FAQ
06. Data structures, not YAML

Proposal:

The META spec should be defined in terms of (Perl) data structures, and not
in terms of YAML. (Slaven Rezic)

Comments:

* This does not mean that I want to replace YAML by a Perl data dump (or
maybe yes, but see below). It is just about the specification document:
it should not talk about "META.yml", but the META spec, and should not
use the YAML data type names (mapping, sequence), but Perl data type
names (hash, array).

* The actual serialization proposals could go into an appendix of the spec,
or even in a new document. So whether it will be JSON, or YAML::Tiny, or
YAML 1.1 could be decided later.

* In my opinion I would vote for *two* serialization formats: normal YAML
as it is done currently (or even YAML 1.1), which would be used for
statistical analysis (here we can force people to install the latest and
greatest YAML parser), and a Perl data dump which is used by CPAN.pm etc.
for configure_requires or similar stuff (here the user has probably a
very bare perl installation, the minimum we can expect is the ability to
parse Perl). Something similar is done with distroprefs handling in
CPAN.pm: if .yml is available, fine, otherwise it's possible to fallback
to .dd, a perl data dump file.

* I am still fine that the examples in the spec are still expressed in
YAML, because I think that YAML is a quite nice human-readable format.

Search Discussions

  • Ricardo Signes at Oct 9, 2009 at 12:14 pm
    * David Golden [2009-10-09T07:44:43]
    06. Data structures, not YAML

    Proposal:

    The META spec should be defined in terms of (Perl) data structures, and not
    in terms of YAML. (Slaven Rezic)
    Agreed, but the spec should be very clear (perhaps, as said, in an appendix)
    how the data should be serialized and included in dists.

    --
    rjbs
  • Graham Barr at Oct 9, 2009 at 1:32 pm

    On Oct 9, 2009, at 7:14 AM, Ricardo Signes wrote:

    * David Golden [2009-10-09T07:44:43]
    06. Data structures, not YAML

    Proposal:

    The META spec should be defined in terms of (Perl) data structures,
    and not
    in terms of YAML. (Slaven Rezic)
    Agreed, but the spec should be very clear (perhaps, as said, in an
    appendix)
    how the data should be serialized and included in dists.
    +1

    Graham.
  • Steffen Mueller at Oct 9, 2009 at 2:09 pm

    Ricardo Signes wrote:
    * David Golden [2009-10-09T07:44:43]
    06. Data structures, not YAML

    Proposal:

    The META spec should be defined in terms of (Perl) data structures, and not
    in terms of YAML. (Slaven Rezic)
    Agreed, but the spec should be very clear (perhaps, as said, in an appendix)
    how the data should be serialized and included in dists.
    I have no strong feelings about this except for what Ricardo wrote
    above: The serialization method needs to be prominently featured.

    Steffen
  • Jarkko Hietaniemi at Oct 9, 2009 at 2:11 pm
    I really don't think we should have Perl data structures in files
    (that means Perl code, right?), because that indicates doing an eval,
    and I don't want to eval any more random code off the 'net than
    necessary.

    On Fri, Oct 9, 2009 at 8:14 AM, Ricardo Signes
    wrote:
    * David Golden [2009-10-09T07:44:43]
    06. Data structures, not YAML

    Proposal:

    The META spec should be defined in terms of (Perl) data structures, and not
    in terms of YAML. (Slaven Rezic)
    Agreed, but the spec should be very clear (perhaps, as said, in an appendix)
    how the data should be serialized and included in dists.

    --
    rjbs


    --
    There is this special biologist word we use for 'stable'. It is
    'dead'. -- Jack Cohen
  • Ricardo Signes at Oct 9, 2009 at 2:58 pm
    * Jarkko Hietaniemi [2009-10-09T10:11:35]
    I really don't think we should have Perl data structures in files
    (that means Perl code, right?), because that indicates doing an eval,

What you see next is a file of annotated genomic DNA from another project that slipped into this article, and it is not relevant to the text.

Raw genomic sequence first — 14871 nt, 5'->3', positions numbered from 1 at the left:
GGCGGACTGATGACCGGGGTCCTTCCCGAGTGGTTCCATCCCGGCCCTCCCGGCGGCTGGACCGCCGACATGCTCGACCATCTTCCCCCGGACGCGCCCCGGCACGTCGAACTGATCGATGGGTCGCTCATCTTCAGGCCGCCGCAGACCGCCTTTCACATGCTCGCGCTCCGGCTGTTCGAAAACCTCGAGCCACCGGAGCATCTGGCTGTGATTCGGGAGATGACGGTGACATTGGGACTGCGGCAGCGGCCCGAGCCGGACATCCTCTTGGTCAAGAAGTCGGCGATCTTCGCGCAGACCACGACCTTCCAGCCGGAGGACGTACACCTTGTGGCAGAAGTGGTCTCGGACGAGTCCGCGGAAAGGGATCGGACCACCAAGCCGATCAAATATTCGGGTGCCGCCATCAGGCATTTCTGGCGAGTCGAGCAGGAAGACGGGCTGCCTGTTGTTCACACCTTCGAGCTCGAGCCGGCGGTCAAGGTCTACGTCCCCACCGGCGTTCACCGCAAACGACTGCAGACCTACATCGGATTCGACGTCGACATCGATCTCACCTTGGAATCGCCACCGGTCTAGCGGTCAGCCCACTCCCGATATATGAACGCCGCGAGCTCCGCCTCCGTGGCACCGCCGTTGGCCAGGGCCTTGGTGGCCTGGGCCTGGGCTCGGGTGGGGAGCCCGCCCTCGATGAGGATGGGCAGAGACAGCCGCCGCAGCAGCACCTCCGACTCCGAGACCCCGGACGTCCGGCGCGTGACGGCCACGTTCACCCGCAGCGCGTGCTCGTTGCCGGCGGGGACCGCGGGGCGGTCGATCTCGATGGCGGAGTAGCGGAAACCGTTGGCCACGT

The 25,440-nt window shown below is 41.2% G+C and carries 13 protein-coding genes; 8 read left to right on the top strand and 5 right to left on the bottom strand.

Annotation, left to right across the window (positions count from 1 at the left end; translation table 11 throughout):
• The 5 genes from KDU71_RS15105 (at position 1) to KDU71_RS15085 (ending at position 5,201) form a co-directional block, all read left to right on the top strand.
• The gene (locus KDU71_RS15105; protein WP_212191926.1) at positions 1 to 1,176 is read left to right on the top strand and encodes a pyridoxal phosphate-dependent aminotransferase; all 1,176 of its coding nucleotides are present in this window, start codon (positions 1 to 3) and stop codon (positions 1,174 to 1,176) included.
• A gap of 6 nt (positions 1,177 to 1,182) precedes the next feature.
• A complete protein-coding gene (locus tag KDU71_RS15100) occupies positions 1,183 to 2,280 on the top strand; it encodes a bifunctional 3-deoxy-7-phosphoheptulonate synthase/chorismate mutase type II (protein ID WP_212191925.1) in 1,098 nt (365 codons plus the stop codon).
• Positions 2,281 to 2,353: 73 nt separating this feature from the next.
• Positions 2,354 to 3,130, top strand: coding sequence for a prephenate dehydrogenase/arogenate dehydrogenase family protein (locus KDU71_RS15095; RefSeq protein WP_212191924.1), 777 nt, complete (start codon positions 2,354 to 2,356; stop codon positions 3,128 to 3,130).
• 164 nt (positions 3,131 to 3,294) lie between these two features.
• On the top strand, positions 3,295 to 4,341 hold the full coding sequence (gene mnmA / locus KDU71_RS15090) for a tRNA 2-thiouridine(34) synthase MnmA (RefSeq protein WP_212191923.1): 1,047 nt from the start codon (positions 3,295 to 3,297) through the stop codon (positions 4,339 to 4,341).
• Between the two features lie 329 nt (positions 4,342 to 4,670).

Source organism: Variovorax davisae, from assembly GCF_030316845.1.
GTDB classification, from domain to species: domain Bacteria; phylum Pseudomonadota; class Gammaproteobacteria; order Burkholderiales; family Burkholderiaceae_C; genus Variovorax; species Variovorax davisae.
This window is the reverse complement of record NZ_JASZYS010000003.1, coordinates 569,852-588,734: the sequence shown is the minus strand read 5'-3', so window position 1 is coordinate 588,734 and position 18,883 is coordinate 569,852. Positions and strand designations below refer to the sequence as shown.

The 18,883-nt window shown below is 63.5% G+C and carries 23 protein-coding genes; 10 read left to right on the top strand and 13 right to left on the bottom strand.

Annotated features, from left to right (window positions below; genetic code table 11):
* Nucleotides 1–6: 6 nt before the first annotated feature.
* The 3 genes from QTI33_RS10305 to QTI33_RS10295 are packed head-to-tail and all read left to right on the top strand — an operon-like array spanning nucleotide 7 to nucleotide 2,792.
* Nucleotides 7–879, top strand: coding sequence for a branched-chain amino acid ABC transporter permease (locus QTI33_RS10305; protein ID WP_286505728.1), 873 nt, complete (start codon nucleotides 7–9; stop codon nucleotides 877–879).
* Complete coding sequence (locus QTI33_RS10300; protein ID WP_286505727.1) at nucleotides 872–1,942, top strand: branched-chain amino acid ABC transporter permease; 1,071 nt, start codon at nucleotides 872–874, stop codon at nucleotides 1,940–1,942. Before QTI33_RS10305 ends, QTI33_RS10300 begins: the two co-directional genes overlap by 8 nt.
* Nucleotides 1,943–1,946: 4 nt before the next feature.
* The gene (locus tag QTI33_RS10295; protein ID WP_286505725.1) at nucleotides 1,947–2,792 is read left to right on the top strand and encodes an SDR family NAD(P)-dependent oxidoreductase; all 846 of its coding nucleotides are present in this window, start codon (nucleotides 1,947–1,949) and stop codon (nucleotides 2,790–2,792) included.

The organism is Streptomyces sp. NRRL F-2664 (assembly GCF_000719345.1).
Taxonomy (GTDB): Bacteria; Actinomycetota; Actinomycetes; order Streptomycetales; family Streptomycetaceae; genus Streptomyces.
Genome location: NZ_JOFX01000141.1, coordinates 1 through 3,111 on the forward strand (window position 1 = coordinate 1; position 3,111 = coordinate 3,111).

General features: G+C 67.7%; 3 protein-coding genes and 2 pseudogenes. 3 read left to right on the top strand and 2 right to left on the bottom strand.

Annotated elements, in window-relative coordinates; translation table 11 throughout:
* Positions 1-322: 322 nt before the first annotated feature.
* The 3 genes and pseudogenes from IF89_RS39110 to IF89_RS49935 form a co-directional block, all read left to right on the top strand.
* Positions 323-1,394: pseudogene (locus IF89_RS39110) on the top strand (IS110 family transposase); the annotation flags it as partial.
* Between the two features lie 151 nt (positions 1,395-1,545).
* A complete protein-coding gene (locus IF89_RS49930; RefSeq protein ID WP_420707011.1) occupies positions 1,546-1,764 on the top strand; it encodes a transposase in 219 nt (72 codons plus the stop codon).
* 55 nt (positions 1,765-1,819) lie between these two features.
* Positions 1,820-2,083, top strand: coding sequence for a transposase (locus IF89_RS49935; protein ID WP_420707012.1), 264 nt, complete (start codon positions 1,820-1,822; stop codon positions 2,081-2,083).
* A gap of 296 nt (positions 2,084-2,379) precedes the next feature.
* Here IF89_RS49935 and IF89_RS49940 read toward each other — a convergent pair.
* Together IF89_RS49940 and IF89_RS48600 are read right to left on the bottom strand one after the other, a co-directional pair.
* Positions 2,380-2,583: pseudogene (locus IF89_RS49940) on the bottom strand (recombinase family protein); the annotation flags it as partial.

and I don't want to eval any more random code off the 'net than
    necessary.
    Right. We definitely want a proper serialization layer. (JSON!) I think if
    read as a proposal to describe the data serialized in terms of Perl structures,
    rather than the serialization system's forms, this is great.

    ("author is a string or arrayref" not "author is a character-vector or
    sequence")

    --
    rjbs
  • Graham Barr at Oct 9, 2009 at 5:52 pm

    On Oct 9, 2009, at 9:11 AM, Jarkko Hietaniemi wrote:

    I really don't think we should have Perl data structures in files
    (that means Perl code, right?), because that indicates doing an eval,
    and I don't want to eval any more random code off the 'net than
    necessary.
    I strongly agree that we should not be having perl code in the META
    file for
    security reasons. Although most people would use Safe to read it,
    there would be
    those that would not and could get caught out

    But the spec should also not be biased to a particular format, IMO. So
    describing
    what goes into the META data in terms of perl data types seems
    reasonable.

    The spec should contain a separate section which describes how the
    data is serialized

    Graham.
  • David E. Wheeler at Oct 9, 2009 at 10:06 pm

    On Oct 9, 2009, at 10:52 AM, Graham Barr wrote:

    I strongly agree that we should not be having perl code in the META
    file for
    security reasons. Although most people would use Safe to read it,
    there would be
    those that would not and could get caught out

    But the spec should also not be biased to a particular format, IMO.
    So describing
    what goes into the META data in terms of perl data types seems
    reasonable.

    The spec should contain a separate section which describes how the
    data is serialized
    +1

    David
  • Barbie at Oct 31, 2009 at 4:03 pm

    On Fri, Oct 09, 2009 at 03:05:47PM -0700, David E. Wheeler wrote:
    On Oct 9, 2009, at 10:52 AM, Graham Barr wrote:

    I strongly agree that we should not be having perl code in the META
    file for
    security reasons. Although most people would use Safe to read it,
    there would be
    those that would not and could get caught out

    But the spec should also not be biased to a particular format, IMO. So
    describing
    what goes into the META data in terms of perl data types seems
    reasonable.

    The spec should contain a separate section which describes how the
    data is serialized
    +1
    +1 from me too :)

    Cheers,
    Barbie.
    --
    Birmingham Perl Mongers <http://birmingham.pm.org>
    Memoirs Of A Roadie <http://barbie.missbarbell.co.uk>
    CPAN Testers Blog <http://blog.cpantesters.org>
    YAPC Conference Surveys <http://yapc-surveys.org>
  • Zefram at Oct 10, 2009 at 8:08 pm

    Jarkko Hietaniemi wrote:
    I really don't think we should have Perl data structures in files
    (that means Perl code, right?), because that indicates doing an eval,
    Not necessarily. Working in *a defined subset of* Perl syntax would mean
    that readers have both options. Evaling would probably be acceptable
    in situations where you're installing the module described by the META